Medicare lifts ban on gender reassignment surgery

By Marie Blake,

Sex reassignment surgery coverage can no longer be automatically denied by Medicare, a federal health department appeals board ruled.

Medical Daily reports that the Department of Health and Human Services Appeals Board shut down the policy which denied these procedures be covered by Medicare.

For 33 years, Medicare patients who wished to have gender reassignment surgery were denied coverage, due to the fact that the procedure was deemed experimental and controversial.

Seventy-four-year-old Army veteran, Denee Mallon, brought his case to the appeals board in 2012. A doctor recommended the operation for Mallon, but Medicare denied coverage.

In the ruling, posted on Scribd, the Department of Health and Human Services Appeals Board stated: "The Board has determined that ... denying Medicare coverage of all transsexual surgery as a treatment for transsexualism is not valid under the reasonableness standard the Board applies."

The Associated Press reports that the new ruling does not mean everyone is eligible to have their surgery covered by the government, however.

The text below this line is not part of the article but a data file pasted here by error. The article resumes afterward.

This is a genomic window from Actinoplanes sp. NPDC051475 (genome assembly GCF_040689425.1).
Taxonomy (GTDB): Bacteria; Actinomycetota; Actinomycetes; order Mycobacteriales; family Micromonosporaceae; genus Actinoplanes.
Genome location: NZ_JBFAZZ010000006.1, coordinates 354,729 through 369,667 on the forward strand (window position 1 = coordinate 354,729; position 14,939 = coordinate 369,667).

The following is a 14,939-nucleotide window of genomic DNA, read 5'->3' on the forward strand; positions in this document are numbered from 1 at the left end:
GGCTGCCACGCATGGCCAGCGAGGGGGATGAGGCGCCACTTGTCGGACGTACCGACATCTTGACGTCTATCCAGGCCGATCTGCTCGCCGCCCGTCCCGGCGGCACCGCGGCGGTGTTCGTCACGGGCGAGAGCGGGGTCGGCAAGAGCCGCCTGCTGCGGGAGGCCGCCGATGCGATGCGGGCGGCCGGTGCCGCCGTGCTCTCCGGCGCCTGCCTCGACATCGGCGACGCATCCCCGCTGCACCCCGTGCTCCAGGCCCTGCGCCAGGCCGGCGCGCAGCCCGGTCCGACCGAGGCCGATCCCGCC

Jennifer Levi, lawyer and director of the Transgender Rights Project of Gay & Lesbian Advocates and Defenders in Boston, stated that the new policy only means individuals can submit paperwork from doctors and mental health professionals who recommend the surgery.

Coverage will not be immediately granted for everyone who applies, but the ruling means the government cannot automatically deny patients' claims.

According to the Transgender Law Center in Oakland, California, gender reassignment surgery can range from $7,000 to $50,000.

The new ruling, however, does not apply to Medicaid, in which the state provides health coverage for low-income individuals and families. Some states have different rules regarding whether the operation is an option or regulates what drugs are available.



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